The 4 "C's" of Child Support: Calculating, Compliance, Contempt and Consultation
An overview on how court's calculate and enforce child support orders.
Both parents have a legal obligation to support their children. States have specific legal guidelines for child support obligations that a court can require both parents meet. These statutory guidelines, set forth in Section 505 of the Illinois Marriage and Dissolution of Marriage Act (750 ILCS 5/505), apply to children of marriage/divorce, as well as to unwed parents. Child support calculations are one of the most varied and ever-changing elements of divorce law. In this article, we will look at 2021 child support law in Illinois, including changes to the Illinois child support laws and how child support payments are determined in Illinois.
Both parents have a legal obligation to support their children. States have specific legal guidelines for child support obligations that a court can require both parents meet. These statutory guidelines, set forth in Section 505 of the Illinois Marriage and Dissolution of Marriage Act (750 ILCS 5/505), apply to children of marriage/divorce, as well as to unwed parents. Child support calculations are one of the most varied and ever-changing elements of divorce law. In this article, we will look at 2021 child support law in Illinois, including changes to the Illinois child support laws and how child support payments are determined in Illinois. We will also discuss calculating income for child support as well as modifying and changing child support in Illinois and answer the question “do you need to pay interest on child support?”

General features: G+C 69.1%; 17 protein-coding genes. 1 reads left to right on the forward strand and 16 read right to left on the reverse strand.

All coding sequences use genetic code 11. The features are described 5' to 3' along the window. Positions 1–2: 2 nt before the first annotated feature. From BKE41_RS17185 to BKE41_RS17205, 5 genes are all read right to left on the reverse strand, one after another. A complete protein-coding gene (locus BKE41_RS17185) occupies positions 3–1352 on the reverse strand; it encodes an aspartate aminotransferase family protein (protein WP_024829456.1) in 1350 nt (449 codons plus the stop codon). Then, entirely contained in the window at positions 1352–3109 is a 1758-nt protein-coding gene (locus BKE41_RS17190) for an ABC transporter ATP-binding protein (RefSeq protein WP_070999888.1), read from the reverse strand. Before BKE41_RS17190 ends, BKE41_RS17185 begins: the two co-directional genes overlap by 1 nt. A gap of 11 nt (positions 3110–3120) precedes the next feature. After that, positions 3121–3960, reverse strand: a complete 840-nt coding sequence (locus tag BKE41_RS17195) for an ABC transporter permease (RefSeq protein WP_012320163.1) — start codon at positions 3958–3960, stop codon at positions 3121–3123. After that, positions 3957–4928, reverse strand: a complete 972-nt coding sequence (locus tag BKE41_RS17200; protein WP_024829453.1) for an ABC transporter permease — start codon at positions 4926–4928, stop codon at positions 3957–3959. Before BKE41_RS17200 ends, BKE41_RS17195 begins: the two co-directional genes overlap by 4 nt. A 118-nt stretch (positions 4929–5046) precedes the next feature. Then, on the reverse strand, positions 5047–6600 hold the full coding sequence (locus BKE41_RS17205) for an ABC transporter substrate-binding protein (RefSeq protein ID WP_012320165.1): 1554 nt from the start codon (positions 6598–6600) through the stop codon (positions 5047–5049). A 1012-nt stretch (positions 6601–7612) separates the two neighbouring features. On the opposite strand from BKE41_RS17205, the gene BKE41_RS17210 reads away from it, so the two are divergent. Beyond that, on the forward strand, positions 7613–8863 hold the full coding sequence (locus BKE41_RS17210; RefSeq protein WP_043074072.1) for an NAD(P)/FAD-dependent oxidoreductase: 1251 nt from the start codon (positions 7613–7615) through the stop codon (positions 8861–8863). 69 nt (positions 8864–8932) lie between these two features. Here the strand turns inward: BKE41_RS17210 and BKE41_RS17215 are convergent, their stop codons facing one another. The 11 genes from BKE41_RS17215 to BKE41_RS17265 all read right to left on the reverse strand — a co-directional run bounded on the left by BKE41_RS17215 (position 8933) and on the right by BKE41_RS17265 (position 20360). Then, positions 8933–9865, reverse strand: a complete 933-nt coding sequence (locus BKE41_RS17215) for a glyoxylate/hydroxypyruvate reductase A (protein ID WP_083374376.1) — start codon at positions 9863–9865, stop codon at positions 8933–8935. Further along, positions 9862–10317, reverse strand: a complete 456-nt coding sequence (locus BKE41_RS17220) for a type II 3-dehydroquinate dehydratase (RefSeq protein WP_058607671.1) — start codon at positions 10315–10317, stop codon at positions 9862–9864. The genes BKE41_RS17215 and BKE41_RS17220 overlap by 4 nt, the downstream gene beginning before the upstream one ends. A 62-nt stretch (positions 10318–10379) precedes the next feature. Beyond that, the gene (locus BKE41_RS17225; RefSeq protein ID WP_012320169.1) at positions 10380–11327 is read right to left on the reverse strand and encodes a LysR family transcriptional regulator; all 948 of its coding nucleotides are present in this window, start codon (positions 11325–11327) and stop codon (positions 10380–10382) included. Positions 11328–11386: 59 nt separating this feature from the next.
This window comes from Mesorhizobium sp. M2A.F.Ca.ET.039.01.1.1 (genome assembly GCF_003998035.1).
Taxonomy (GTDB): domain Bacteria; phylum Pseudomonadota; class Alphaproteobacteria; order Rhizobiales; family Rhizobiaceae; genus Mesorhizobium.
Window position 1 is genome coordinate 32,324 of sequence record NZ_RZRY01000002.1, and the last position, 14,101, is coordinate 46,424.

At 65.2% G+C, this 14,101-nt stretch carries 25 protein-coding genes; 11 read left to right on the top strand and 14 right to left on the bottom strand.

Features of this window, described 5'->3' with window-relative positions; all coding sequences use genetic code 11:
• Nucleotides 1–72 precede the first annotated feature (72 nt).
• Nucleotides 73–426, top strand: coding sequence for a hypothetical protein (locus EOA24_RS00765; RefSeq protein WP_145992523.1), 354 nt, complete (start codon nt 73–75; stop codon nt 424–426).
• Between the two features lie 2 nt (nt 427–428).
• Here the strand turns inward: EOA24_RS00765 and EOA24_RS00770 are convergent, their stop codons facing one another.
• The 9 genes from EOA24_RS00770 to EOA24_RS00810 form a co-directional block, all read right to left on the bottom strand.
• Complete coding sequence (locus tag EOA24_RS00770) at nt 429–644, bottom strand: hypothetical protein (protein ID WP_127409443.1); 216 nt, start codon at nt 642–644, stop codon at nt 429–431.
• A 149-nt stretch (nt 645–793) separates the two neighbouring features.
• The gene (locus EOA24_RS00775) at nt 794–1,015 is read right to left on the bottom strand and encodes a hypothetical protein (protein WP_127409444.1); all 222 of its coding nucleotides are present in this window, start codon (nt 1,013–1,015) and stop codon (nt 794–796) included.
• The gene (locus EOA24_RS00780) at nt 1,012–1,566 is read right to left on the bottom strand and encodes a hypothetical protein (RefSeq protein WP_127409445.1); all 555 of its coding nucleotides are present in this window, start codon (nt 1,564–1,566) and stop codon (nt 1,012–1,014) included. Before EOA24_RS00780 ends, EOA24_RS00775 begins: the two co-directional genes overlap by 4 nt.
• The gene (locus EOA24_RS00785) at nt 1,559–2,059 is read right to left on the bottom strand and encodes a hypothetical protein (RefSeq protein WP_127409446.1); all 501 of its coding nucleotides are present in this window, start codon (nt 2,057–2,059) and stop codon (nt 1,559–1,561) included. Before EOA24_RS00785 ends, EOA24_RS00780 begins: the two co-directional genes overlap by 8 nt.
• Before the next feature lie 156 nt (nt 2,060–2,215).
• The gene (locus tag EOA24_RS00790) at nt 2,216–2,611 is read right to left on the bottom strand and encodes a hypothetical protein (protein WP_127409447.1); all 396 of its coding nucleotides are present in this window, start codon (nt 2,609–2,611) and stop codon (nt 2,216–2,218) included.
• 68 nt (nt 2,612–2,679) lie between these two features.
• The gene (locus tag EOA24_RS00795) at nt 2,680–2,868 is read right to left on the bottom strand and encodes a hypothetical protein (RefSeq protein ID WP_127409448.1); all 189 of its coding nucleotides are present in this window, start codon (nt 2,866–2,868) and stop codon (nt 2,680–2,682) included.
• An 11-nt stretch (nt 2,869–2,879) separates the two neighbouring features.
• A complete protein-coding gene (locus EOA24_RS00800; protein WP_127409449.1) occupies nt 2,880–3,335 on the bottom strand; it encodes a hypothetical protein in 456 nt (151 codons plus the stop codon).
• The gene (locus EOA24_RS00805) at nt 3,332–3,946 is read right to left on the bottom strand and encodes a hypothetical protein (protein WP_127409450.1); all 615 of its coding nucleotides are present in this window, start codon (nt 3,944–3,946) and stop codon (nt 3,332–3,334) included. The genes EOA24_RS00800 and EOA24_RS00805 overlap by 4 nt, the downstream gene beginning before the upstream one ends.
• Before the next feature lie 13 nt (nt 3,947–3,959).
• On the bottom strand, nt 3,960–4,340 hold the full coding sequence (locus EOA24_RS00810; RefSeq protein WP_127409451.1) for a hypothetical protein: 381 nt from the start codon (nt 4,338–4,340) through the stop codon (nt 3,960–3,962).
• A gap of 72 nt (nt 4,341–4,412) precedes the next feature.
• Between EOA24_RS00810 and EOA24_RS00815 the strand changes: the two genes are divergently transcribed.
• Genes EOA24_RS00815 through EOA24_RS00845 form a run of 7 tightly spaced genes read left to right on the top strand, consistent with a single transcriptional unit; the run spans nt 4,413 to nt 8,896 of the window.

Some form of child support is required in every state. Both parents are obligated to provide the minimum amount of financial support for their child. This obligation continues so long as a court order exists requiring it, regardless of disputes over visitation, parenting time, or other responsibilities. If a parent fails to meet a court-ordered obligation for support, that parent may be subject to contempt proceedings.
To calculate income for child support, the first step is to determine the net income of each parent. The net income includes any and all gross income, less applicable taxes. Net income, for child support purposes, may also include maintenance paid to spouse. Income covers basic employment income as well as investment income, self-employment income, gifts, and commission earnings. Deductions are subtracted from this total. Deductions include federal and state income taxes, necessary medical expenses, insurance premiums for dependents, and other reasonable expenses already paid for the care of the child. Judges can also use some discretion when determining child support payment based on elements such as the parties’ financial resources, the financial resources of the child(ren), and the standard of living the child would have maintained had the parties not separated. Finally, both parents’ net incomes are combined to determine the monthly support amount, pursuant to Health and Family Services (“HFS”) guidelines.
In the past, Illinois used a simple percentage based model for determining child support. However, in July 2017, Illinois changed its model from being percentage based to an income shares model. This new model’s intention was to adjust support based on the income of each parent and to apportion support between the parents as each parent has an ongoing obligation to support their child(ren).